Forced to live in the ‘Englisch’ world, when it was discovered, she was unintentionally swapped, at her birth, along with Skylar Nash, was an eye-opening situation. Relying on Quill Schlabach wasn’t an ideal, but he was her friend, despite the strained relationship, and he helped her out when she needed it.
Isaac, Ariana’s Amish father, is in disbelief that his daughter, would defy him, his authority. At least her relationship with Rudy (the man she plans to marry) is still going strong. His wife, Lovina, is worried that the two won’t see eye-to-eye. After all, Ariana now knows what it is to live in the Englisch world. Can they truly expect her to be the same?
Now that Ariana is back in the Amish world, will the fact that she wishes to keep the phone and occasionally contact Quill be condoned by the Bishop? And, how much more understanding will Rudy be about that aspect of her life?
Finding her feet, and her place, in the Brenneman family, as well as the Amish community, Skylar is on the road to recovery from drug addiction. Just as she feels that she has control back in her life, in walks Ariana. What happened to spending a whole year outside of this community? And how come her Englisch father, Nicholas, seems so much more understanding of Ariana’s woes than he ever was of hers?
Will the two ‘sisters’ find common ground? To be able to grow together in the Amish way? Whilst Ariana questions her belief in an (almost) oligarchical system, she knows her faith in God is unwavering. How can she be a part of two different worlds, when neither seem to want to understand the other?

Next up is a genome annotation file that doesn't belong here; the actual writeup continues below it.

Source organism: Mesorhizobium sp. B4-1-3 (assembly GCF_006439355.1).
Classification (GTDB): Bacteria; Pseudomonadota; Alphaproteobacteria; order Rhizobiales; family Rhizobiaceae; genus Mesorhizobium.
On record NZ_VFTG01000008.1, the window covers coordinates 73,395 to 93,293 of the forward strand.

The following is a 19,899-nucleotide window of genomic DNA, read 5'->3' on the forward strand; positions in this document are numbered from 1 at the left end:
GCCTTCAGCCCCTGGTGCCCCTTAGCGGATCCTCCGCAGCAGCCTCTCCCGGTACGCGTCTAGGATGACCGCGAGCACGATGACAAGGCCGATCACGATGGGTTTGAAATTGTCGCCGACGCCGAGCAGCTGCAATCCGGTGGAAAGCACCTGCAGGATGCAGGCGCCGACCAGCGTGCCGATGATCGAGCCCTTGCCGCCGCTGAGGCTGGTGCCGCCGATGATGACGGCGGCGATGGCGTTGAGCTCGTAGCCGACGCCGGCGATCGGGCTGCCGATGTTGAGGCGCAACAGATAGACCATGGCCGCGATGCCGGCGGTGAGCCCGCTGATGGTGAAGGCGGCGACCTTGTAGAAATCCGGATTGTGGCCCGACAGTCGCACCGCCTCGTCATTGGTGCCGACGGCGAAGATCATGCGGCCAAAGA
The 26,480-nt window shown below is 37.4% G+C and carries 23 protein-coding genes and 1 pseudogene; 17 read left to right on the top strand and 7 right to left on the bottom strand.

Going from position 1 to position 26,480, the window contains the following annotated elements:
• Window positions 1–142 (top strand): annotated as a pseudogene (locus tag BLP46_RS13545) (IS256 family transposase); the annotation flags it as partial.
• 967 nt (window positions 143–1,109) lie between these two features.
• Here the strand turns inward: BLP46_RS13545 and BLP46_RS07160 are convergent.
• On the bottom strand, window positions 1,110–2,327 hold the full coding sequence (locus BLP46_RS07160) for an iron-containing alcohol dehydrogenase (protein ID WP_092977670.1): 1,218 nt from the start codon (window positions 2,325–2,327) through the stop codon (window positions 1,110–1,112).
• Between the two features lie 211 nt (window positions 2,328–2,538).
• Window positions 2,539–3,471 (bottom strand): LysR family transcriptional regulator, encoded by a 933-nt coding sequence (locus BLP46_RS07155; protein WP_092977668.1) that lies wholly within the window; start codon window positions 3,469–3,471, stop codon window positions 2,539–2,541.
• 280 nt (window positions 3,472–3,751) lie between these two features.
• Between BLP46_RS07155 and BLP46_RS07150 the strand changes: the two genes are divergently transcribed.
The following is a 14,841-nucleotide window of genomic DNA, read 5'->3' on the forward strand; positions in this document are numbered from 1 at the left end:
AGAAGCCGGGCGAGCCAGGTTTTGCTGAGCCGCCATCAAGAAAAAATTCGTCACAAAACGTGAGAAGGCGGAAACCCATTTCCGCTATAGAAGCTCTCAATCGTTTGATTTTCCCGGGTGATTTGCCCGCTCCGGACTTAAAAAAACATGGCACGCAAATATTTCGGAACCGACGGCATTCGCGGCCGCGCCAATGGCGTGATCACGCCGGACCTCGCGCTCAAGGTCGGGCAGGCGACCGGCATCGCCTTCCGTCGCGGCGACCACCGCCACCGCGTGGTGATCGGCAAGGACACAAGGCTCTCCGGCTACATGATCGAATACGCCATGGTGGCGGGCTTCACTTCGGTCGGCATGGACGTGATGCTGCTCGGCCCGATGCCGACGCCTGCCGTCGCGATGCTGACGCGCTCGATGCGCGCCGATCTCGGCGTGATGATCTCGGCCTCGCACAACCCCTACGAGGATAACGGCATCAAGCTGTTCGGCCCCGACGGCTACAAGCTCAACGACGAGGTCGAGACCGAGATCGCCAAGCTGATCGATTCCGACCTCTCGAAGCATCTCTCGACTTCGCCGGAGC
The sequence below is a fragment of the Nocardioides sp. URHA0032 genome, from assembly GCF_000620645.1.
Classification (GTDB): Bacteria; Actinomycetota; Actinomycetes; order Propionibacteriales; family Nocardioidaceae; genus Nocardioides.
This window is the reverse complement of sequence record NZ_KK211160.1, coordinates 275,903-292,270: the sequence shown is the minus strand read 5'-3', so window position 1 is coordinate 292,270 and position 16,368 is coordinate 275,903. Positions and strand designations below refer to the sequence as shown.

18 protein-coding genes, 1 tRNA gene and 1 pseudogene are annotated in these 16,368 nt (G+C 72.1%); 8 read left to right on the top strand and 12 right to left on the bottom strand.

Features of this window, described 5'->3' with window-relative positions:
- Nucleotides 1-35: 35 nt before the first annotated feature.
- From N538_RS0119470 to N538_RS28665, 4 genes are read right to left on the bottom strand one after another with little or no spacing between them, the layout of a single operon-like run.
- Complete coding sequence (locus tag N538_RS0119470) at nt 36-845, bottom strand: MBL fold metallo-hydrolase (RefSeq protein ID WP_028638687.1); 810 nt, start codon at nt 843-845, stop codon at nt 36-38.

In the last part of theSummer Grove series, the story is focused more on Ariana, rather than Skylar, but doesn’t fail to impress. Whilst it would be easy to tie up loose ends, Woodsmall, spins a thoughtful, absorbing story, that is far from predictable. I really enjoyed how she pushed Ariana's thinking, yet being respectful of the Amish culture. There were so many emotions for the characters in this final installment - frustration, anger, disbelief, love, hope, happiness - that, as a reader, I was experiencing them along the way. As always, Woodsmall's characters have depth, personality and traits, that make them all endearing.
An excellent series and a highly recommended read for, not only, all fans of Amish and Christian fiction, but those who enjoy a really good story.
I received a complimentary copy of this book to review from WaterBrookMultnomah as part of their blogging program. The opinions expressed are my own and I am not required to give a positive critique. I am disclosing this in accordance with the Federal Trade Commission’s 16 CFR, Part 255: “Guides Concerning the Use of Endorsements and Testimonials in Advertising.”